Resources

What is Ladino?

What is Ladino

Do Ladino and Judeo-Spanish refer to the same thing? Is Ladino a type of Spanish? Do people still speak this language?

Alphabet

Alphabet

How does one write in Ladino today? How did people write in Ladino in the past? Are there orthographic norms for the language?

Student Section

Student Section

Enrolled in one of the Ladino Linguist’s classes? This password-protected section provides you with additional material.


Did you attend one of the Ladino Linguist’s
5-week Beginner to Ladino sessions?

Nearly 500 people signed up for Dr. Bryan Kirschen’s free 5-week series to learn the basics of Ladino, offered in partnership with the Sephardic Brotherhood of America.

From April 6 – May 4, 2020, hundreds of people participated in live Zoom classes. Every Monday night, people of all ages around the United States and the world came together, often multiple people behind each computer screen. Interest in Ladino appears to be at an all-time high, and this site offers resources to those who participated in the Ladino Linguist’s mini-course as well as additional opportunities to continue your journey with the language.

Sixteen sections of Ladino classes were offered during Summer 2020, bringing together more than 100 learners from around the world. Classes offered this winter will similarly provide participants with a student-centered approach to learning Ladino. With limited class sizes, our online sessions will allow you to enhance your proficiency in the language, engage with the content, and receive regular feedback from your instructor. You will also have access to content made available in the student-only section of this site.


Getting started with Ladino

Whether you are brand new to Ladino or need a quick review of some of the basic elements of the language, the following information will help you get started.

PLEASE NOTE:

Accent marks are typically not used in Ladino. Newly-presented words in Ladino that contain more than one syllable will include a vowel in bold to help indicate where the stress in the word belongs.


Interested in the sounds of Ladino? Start by exploring the alphabet page and, in particular, the Aki Yerushalayim table.


Subject Pronouns
Iyowemozotros (m.)*
mozotras (f.)
you (singular)tuyou (plural)vozotros (m.)*
vozotras (f.)
he/sheel (m.)
eya (f.)
theyeyos (m.)*
eyas (f.)

Subject pronouns: m. = masculine; f. = feminine.
Mozotros, vozotros, and eyos are used when referring to either groups of men or men and women, regardless of how many in the group

Ser & Estar

Ser and Estar are both typically translated as “to be,” but they are used in different contexts.

Ken sos tu? See if you can fill in the blanks (de means “from” in this case, and “i moro en” means “and I live in…”)

Ser | To be

yosomozotros/assomos
tusosvozotros/assosh
el/eyaeseyos/asson

Conjugation in present indicative for the verb ‘ser’ — In Izmir, “se” is used instead of “so,” and “semos” is used instead of “somos”

Estar | To be

yoestomozotros/asestamos
tuestasvozotros/asestash
el/eyaestaeyos/asestan

Conjugation in present indicative for the verb ‘estar’ — Often, the initial “e” is not pronounced: sto, stas, sta, stamos, stash, stan

_

“hanum” and “pasha” are terms of endearment, the latter used to refer to a boy/man

Forms of ser are often used for origin (de ande sos – where are you from?), reference to someone (so Matan – I am Matan), inherent qualities (sos ermoza – you are beautiful); Forms of estar are often used to describe your current state (esto hazino – I am sick), locations (estamos en la eskola – we are at school), and in the gerund (“-ing”) form (esto meldando – I’m reading). While ser and estar are often introduced early in one’s studies, understanding their nuances and even overlap requires considerable study and practice.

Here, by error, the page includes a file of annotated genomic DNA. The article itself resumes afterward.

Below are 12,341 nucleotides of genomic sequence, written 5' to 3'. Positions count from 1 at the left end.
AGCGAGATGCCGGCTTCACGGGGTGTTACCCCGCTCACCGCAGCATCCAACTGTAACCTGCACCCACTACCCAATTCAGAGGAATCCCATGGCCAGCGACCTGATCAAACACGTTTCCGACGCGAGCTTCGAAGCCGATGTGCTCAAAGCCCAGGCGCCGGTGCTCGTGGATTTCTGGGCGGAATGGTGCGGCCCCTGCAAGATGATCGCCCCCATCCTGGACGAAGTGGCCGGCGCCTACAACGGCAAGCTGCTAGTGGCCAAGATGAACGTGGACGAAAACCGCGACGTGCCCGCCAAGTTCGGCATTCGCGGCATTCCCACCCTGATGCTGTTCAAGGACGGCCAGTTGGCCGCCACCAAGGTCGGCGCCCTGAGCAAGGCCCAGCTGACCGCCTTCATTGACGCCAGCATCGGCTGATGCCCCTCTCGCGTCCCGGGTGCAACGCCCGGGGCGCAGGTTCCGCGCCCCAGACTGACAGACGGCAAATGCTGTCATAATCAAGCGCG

Los numeros | Numbers
1. uno6. sesh11. onze16. dizisesh
2. dos7. siete12. dodje17. dizisiete
3. tres8. ocho13. tredje18. diziocho
4. kuatro9. mueve14. katorze19. dizimueve
5. sinko10. diez15. kinze20. vente
Los numeros (dos, tres, sesh, and diez are are monosyllables)

Will you find variation in these number? Of course! You might be thinking of Flory Jagoda’s infamous Ocho Kandelikas, where she pronounces “sinko” like “sinkyu“. If that is what you heard, your ears are not deceiving you. A native of Bosnia, Flory preserves features of Ladino that are common to her variety of the language.

Me plaze | “I like”
Fazer or Azer?
Ladino speakers of Sarajevo, Skopje, Monastir, Salonica, Kastoria, among others, would opt for fazer
(f)avlarto speak
bailarto dance
beverto drink
dolashearto go for a stroll
djugarto play
eskrivirto write
gizarto cook
kantarto sing
komerto eat
lavorarto work
meldarto read
merkarto buy

Keep in mind that “me plaze” is often translated as “I like,” although it really means “it is pleasing to me.” So, while we can think of “me plaze eskrivir” as “I like to write,” it is really like saying “reading is pleasing to me.” This will come in handy as you try to figure out why you don’t conjugate the verb “plazer” based on who is doing the “liking.” When saying what you like doing, be sure to use the infinitival form in Ladino – those are the verbs that end in either –ar, –er, –ir.


ME PLAZE or ME PLAZEN?

While you will often use “ME PLAZE” followed by an infinitive (e.g. “me plaze komer”), or a singular noun (e.g. “me plaze la dondurma”), you will use “ME PLAZEN” when a plural noun is to follow (e.g. me plazen los yaprakes). Try to form sentences based on the images to follow.

Looking for additional content?
Sign up for a winter class today!